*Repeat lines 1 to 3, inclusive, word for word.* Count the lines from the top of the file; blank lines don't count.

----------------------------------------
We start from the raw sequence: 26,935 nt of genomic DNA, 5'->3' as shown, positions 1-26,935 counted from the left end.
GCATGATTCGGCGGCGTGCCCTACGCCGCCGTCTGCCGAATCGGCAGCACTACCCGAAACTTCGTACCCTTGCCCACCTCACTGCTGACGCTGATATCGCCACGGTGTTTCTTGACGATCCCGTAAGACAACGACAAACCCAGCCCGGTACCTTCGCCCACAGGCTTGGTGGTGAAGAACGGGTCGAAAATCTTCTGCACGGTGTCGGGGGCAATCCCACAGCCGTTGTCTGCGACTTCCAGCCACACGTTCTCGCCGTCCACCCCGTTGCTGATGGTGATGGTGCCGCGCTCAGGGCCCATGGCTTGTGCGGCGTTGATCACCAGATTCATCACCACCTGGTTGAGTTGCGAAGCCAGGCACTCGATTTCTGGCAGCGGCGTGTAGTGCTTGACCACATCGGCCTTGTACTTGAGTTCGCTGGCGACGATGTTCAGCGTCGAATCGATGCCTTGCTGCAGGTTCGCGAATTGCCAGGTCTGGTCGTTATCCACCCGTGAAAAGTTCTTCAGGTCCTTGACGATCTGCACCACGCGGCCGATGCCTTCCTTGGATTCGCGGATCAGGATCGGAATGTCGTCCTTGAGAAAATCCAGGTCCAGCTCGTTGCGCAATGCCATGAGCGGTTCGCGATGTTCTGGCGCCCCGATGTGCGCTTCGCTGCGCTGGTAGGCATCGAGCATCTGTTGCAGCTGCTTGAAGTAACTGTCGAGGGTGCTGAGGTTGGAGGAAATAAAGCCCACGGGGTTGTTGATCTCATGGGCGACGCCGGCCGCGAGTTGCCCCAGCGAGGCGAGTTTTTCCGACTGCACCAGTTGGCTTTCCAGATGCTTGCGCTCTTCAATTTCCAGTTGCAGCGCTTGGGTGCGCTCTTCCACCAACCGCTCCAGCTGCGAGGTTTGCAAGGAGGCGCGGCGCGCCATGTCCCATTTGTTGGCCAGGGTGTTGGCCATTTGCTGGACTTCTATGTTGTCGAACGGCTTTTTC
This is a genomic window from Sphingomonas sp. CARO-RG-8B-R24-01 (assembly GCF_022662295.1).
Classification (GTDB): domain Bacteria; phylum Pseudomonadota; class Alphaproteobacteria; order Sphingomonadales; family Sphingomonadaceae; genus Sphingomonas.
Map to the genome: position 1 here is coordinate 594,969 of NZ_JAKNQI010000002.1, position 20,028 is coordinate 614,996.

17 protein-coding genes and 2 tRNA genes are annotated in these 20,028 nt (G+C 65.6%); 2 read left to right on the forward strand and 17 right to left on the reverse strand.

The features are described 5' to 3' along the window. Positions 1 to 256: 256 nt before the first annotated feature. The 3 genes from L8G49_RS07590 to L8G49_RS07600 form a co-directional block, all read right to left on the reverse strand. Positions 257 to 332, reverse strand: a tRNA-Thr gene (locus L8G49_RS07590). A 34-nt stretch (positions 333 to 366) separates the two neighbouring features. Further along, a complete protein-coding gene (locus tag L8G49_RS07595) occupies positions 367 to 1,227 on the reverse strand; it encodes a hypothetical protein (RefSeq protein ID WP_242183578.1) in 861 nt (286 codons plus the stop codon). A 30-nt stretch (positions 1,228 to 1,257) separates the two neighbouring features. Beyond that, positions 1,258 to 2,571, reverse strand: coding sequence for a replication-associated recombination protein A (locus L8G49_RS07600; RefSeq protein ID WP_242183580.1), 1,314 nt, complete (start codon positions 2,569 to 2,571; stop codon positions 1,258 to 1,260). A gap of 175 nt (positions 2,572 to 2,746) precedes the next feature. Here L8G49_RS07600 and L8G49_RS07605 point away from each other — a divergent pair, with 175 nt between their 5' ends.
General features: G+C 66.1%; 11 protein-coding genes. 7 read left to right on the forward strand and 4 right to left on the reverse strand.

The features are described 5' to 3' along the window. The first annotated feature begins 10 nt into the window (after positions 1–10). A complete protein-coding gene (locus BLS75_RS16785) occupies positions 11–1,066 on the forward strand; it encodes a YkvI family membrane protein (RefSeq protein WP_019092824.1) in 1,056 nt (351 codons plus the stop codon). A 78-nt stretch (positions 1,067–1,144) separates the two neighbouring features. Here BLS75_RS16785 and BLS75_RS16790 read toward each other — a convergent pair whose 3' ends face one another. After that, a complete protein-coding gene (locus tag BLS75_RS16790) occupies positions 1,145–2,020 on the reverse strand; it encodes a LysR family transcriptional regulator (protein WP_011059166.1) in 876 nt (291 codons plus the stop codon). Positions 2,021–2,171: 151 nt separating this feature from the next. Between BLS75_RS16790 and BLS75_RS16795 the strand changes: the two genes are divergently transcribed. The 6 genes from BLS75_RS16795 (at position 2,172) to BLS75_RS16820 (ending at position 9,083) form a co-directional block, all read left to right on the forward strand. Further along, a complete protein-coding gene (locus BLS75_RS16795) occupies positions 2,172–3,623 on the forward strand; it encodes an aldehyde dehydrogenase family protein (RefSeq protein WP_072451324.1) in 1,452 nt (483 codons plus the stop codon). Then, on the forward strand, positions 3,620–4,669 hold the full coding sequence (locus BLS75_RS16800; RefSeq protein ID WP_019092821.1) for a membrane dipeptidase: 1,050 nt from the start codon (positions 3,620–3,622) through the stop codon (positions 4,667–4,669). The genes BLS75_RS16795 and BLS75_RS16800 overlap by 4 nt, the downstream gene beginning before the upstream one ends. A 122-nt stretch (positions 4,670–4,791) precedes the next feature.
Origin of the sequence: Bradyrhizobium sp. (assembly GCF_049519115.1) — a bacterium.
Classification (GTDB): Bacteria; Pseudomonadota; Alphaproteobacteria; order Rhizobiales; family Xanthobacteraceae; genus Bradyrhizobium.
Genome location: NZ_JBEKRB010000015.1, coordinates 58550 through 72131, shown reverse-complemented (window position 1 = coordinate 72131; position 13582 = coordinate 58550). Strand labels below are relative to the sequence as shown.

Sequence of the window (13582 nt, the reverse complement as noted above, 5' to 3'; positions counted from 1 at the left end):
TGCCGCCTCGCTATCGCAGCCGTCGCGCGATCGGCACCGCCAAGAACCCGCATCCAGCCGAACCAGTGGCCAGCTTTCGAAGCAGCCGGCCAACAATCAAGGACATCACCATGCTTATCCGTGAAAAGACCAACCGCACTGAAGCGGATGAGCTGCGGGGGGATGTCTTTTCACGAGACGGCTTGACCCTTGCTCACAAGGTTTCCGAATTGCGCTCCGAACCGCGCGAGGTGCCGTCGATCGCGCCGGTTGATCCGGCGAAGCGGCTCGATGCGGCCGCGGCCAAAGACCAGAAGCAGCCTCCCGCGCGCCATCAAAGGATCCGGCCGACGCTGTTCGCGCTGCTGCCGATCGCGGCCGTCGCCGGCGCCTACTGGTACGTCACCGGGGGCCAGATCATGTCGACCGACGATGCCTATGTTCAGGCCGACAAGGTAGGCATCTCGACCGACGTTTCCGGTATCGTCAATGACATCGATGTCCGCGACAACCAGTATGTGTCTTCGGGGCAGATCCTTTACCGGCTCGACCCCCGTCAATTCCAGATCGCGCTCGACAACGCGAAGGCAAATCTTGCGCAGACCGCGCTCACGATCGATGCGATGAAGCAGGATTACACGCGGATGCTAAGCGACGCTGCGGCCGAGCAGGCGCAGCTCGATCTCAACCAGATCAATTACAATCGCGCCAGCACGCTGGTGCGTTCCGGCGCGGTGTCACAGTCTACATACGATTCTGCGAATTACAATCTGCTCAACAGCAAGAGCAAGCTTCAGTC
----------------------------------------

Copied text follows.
We start from the raw sequence: 26,935 nt of genomic DNA, 5'->3' as shown, positions 1-26,935 counted from the left end.
GCATGATTCGGCGGCGTGCCCTACGCCGCCGTCTGCCGAATCGGCAGCACTACCCGAAACTTCGTACCCTTGCCCACCTCACTGCTGACGCTGATATCGCCACGGTGTTTCTTGACGATCCCGTAAGACAACGACAAACCCAGCCCGGTACCTTCGCCCACAGGCTTGGTGGTGAAGAACGGGTCGAAAATCTTCTGCACGGTGTCGGGGGCAATCCCACAGCCGTTGTCTGCGACTTCCAGCCACACGTTCTCGCCGTCCACCCCGTTGCTGATGGTGATGGTGCCGCGCTCAGGGCCCATGGCTTGTGCGGCGTTGATCACCAGATTCATCACCACCTGGTTGAGTTGCGAAGCCAGGCACTCGATTTCTGGCAGCGGCGTGTAGTGCTTGACCACATCGGCCTTGTACTTGAGTTCGCTGGCGACGATGTTCAGCGTCGAATCGATGCCTTGCTGCAGGTTCGCGAATTGCCAGGTCTGGTCGTTATCCACCCGTGAAAAGTTCTTCAGGTCCTTGACGATCTGCACCACGCGGCCGATGCCTTCCTTGGATTCGCGGATCAGGATCGGAATGTCGTCCTTGAGAAAATCCAGGTCCAGCTCGTTGCGCAATGCCATGAGCGGTTCGCGATGTTCTGGCGCCCCGATGTGCGCTTCGCTGCGCTGGTAGGCATCGAGCATCTGTTGCAGCTGCTTGAAGTAACTGTCGAGGGTGCTGAGGTTGGAGGAAATAAAGCCCACGGGGTTGTTGATCTCATGGGCGACGCCGGCCGCGAGTTGCCCCAGCGAGGCGAGTTTTTCCGACTGCACCAGTTGGCTTTCCAGATGCTTGCGCTCTTCAATTTCCAGTTGCAGCGCTTGGGTGCGCTCTTCCACCAACCGCTCCAGCTGCGAGGTTTGCAAGGAGGCGCGGCGCGCCATGTCCCATTTGTTGGCCAGGGTGTTGGCCATTTGCTGGACTTCTATGTTGTCGAACGGCTTTTTC
This is a genomic window from Sphingomonas sp. CARO-RG-8B-R24-01 (assembly GCF_022662295.1).